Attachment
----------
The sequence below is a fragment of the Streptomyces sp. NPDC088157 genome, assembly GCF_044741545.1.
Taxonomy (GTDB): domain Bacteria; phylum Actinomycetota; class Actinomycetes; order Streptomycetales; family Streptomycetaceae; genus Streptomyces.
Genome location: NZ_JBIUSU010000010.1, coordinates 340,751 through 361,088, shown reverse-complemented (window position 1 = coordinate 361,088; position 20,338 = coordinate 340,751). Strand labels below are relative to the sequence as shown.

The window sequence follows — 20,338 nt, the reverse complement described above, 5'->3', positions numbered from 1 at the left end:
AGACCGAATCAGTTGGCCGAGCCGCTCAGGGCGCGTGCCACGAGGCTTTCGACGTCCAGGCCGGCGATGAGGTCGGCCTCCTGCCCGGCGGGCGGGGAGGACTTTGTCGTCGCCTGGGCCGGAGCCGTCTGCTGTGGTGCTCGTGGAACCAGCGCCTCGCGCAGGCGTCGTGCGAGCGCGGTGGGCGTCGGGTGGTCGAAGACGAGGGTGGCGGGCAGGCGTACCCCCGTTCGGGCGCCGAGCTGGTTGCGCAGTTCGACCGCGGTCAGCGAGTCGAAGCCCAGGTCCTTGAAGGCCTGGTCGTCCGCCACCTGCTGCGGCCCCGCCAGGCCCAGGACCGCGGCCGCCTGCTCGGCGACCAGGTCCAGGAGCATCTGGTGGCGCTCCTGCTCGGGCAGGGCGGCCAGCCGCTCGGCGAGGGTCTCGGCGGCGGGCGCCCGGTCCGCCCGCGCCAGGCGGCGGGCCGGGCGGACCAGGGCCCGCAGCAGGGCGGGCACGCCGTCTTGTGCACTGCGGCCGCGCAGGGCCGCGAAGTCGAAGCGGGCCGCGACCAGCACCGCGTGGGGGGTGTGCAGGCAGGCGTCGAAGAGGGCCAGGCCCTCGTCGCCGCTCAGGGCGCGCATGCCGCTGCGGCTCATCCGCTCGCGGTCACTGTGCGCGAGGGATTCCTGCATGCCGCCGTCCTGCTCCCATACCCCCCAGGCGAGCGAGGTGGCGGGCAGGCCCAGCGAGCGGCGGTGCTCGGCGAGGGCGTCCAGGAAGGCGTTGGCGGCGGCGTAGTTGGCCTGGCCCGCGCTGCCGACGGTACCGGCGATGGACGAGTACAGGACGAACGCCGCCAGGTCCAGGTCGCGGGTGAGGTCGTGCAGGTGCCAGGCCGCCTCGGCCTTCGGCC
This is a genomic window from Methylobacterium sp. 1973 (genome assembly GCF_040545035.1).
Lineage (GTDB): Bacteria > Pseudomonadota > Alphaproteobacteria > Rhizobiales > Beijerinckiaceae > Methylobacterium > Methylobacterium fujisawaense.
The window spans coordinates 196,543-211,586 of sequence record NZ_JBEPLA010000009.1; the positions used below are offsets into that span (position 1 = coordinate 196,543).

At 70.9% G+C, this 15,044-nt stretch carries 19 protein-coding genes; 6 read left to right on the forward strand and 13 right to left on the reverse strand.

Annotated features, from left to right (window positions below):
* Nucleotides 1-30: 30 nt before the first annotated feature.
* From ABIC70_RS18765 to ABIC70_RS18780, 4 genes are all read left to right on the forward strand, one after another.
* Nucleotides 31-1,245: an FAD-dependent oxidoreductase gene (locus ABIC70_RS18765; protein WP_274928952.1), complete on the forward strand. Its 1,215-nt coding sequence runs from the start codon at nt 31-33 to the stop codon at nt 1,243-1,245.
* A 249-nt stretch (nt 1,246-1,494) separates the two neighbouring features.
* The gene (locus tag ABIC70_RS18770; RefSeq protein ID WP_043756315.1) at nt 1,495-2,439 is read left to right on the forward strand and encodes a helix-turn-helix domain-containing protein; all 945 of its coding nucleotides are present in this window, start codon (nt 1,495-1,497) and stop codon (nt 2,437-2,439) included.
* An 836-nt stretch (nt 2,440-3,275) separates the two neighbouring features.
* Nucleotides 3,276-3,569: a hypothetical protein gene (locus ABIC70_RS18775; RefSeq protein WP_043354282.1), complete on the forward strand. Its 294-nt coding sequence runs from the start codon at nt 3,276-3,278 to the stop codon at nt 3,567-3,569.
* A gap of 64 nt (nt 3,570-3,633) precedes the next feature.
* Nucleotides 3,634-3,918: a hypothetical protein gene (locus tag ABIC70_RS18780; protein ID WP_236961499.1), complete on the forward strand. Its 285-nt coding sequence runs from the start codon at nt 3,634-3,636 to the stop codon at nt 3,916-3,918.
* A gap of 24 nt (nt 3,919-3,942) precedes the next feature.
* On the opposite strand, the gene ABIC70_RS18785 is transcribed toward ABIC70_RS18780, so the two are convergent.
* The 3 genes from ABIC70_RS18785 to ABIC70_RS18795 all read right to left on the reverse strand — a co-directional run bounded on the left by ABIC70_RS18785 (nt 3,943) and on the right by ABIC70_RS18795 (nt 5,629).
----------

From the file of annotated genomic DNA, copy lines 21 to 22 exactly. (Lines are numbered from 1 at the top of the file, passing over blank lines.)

* On the opposite strand, the gene ABIC70_RS18785 is transcribed toward ABIC70_RS18780, so the two are convergent.
* The 3 genes from ABIC70_RS18785 to ABIC70_RS18795 all read right to left on the reverse strand — a co-directional run bounded on the left by ABIC70_RS18785 (nt 3,943) and on the right by ABIC70_RS18795 (nt 5,629).